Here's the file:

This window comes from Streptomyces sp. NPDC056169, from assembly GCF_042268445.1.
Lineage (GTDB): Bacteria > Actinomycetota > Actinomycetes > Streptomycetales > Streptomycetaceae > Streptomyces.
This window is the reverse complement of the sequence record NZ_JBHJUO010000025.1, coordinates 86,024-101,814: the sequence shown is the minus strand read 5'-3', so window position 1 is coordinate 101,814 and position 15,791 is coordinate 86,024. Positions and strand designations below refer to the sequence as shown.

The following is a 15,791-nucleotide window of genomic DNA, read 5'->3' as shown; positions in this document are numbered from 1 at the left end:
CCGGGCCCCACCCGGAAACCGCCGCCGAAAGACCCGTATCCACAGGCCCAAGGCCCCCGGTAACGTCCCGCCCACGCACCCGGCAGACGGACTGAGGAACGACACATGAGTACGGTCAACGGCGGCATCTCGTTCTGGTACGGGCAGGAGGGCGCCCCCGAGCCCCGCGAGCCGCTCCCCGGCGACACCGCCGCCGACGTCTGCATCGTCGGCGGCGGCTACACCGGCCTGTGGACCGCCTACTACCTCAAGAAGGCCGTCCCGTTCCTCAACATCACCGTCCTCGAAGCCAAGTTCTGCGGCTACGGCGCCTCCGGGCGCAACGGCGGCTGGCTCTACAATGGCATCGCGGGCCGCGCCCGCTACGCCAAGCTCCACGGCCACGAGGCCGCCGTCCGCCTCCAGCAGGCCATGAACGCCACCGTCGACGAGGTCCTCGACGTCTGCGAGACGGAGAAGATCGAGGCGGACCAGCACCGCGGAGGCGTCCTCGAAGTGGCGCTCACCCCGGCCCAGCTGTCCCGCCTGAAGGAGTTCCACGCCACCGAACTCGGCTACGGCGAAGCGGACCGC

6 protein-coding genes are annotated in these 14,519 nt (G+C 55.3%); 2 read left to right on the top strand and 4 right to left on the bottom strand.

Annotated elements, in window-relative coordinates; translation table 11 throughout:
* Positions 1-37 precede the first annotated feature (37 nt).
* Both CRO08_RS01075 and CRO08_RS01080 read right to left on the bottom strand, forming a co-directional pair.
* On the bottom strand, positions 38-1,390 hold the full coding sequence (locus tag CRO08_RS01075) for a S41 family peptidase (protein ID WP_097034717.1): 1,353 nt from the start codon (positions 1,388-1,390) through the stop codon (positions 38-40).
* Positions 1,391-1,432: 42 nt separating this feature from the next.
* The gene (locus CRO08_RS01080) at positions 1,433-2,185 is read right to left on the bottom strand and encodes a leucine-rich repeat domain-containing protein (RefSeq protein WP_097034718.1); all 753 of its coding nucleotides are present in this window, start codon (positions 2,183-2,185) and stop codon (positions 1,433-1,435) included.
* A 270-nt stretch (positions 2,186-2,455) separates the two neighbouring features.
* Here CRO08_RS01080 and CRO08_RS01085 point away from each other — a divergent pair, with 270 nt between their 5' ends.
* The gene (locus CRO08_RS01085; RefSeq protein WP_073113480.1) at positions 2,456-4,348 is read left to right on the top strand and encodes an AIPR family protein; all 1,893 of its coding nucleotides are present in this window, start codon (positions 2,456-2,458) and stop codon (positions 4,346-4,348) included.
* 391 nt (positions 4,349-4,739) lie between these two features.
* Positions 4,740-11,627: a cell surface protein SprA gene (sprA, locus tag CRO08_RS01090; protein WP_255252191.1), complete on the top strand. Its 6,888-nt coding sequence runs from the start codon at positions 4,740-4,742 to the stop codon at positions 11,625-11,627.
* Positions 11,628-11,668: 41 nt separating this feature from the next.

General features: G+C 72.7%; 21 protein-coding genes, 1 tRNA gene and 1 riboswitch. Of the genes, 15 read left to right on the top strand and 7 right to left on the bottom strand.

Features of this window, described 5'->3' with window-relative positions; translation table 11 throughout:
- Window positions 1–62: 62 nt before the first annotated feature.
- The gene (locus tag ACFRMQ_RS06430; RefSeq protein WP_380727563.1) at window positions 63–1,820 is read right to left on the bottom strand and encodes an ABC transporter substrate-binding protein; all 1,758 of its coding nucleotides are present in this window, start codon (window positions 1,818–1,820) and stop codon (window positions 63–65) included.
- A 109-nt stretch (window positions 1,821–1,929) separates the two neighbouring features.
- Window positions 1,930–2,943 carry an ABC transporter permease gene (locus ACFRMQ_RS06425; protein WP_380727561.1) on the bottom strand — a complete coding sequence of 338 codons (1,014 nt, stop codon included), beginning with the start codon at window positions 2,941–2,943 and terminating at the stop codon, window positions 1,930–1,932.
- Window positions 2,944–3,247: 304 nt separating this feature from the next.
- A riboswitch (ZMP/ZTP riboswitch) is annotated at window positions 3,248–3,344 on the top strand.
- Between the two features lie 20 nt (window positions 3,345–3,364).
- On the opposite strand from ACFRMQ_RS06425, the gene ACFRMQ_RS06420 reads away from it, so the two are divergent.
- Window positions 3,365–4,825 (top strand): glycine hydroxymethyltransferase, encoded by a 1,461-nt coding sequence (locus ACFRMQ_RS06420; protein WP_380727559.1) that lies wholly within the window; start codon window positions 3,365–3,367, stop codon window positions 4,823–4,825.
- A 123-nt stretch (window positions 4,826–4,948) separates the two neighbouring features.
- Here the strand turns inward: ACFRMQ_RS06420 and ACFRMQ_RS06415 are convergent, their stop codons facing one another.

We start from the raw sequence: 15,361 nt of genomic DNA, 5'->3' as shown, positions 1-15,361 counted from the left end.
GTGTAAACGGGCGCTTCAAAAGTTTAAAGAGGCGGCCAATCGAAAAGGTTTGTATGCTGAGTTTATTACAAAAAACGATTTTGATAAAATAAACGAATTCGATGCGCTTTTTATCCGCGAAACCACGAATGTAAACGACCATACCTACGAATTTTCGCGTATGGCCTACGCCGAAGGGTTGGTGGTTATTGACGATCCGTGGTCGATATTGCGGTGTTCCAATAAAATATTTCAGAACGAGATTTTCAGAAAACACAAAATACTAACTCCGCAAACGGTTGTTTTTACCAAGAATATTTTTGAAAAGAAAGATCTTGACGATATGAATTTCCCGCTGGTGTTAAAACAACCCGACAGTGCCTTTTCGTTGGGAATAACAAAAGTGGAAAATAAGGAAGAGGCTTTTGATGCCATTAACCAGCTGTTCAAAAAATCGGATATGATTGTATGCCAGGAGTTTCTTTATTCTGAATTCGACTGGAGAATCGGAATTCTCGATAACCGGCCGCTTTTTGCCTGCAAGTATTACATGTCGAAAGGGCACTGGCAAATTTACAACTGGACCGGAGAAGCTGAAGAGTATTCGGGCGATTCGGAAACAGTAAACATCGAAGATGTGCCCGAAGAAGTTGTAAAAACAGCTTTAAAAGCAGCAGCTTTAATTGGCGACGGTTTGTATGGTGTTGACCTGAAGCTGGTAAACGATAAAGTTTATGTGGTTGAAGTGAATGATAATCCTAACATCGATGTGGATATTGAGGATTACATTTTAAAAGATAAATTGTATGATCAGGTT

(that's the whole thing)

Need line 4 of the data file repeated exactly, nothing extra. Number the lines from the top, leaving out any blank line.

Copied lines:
The following is a 15,791-nucleotide window of genomic DNA, read 5'->3' as shown; positions in this document are numbered from 1 at the left end: